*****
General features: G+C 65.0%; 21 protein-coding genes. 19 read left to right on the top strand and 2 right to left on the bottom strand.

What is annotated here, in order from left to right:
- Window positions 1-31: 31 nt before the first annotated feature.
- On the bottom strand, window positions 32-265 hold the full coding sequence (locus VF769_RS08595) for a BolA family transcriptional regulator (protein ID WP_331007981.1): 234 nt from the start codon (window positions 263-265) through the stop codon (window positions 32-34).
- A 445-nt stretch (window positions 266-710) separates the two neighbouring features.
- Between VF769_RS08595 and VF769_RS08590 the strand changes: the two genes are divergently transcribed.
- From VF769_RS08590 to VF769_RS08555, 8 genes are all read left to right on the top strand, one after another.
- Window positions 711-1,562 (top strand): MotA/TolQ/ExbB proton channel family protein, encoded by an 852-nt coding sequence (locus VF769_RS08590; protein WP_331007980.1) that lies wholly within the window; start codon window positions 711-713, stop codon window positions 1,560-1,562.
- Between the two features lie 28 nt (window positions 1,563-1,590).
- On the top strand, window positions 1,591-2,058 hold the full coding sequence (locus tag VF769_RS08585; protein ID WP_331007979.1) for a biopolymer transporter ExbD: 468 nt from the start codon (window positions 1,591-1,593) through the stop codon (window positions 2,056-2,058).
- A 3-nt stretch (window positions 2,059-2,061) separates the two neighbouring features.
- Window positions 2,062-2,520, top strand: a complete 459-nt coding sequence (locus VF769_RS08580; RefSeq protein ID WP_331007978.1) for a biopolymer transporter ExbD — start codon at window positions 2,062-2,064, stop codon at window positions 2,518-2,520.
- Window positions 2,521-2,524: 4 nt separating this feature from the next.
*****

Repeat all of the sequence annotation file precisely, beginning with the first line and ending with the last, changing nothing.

General features: G+C 65.0%; 21 protein-coding genes. 19 read left to right on the top strand and 2 right to left on the bottom strand.

What is annotated here, in order from left to right:
- Window positions 1-31: 31 nt before the first annotated feature.
- On the bottom strand, window positions 32-265 hold the full coding sequence (locus VF769_RS08595) for a BolA family transcriptional regulator (protein ID WP_331007981.1): 234 nt from the start codon (window positions 263-265) through the stop codon (window positions 32-34).
- A 445-nt stretch (window positions 266-710) separates the two neighbouring features.
- Between VF769_RS08595 and VF769_RS08590 the strand changes: the two genes are divergently transcribed.
- From VF769_RS08590 to VF769_RS08555, 8 genes are all read left to right on the top strand, one after another.
- Window positions 711-1,562 (top strand): MotA/TolQ/ExbB proton channel family protein, encoded by an 852-nt coding sequence (locus VF769_RS08590; protein WP_331007980.1) that lies wholly within the window; start codon window positions 711-713, stop codon window positions 1,560-1,562.
- Between the two features lie 28 nt (window positions 1,563-1,590).
- On the top strand, window positions 1,591-2,058 hold the full coding sequence (locus tag VF769_RS08585; protein ID WP_331007979.1) for a biopolymer transporter ExbD: 468 nt from the start codon (window positions 1,591-1,593) through the stop codon (window positions 2,056-2,058).
- A 3-nt stretch (window positions 2,059-2,061) separates the two neighbouring features.
- Window positions 2,062-2,520, top strand: a complete 459-nt coding sequence (locus VF769_RS08580; RefSeq protein ID WP_331007978.1) for a biopolymer transporter ExbD — start codon at window positions 2,062-2,064, stop codon at window positions 2,518-2,520.
- Window positions 2,521-2,524: 4 nt separating this feature from the next.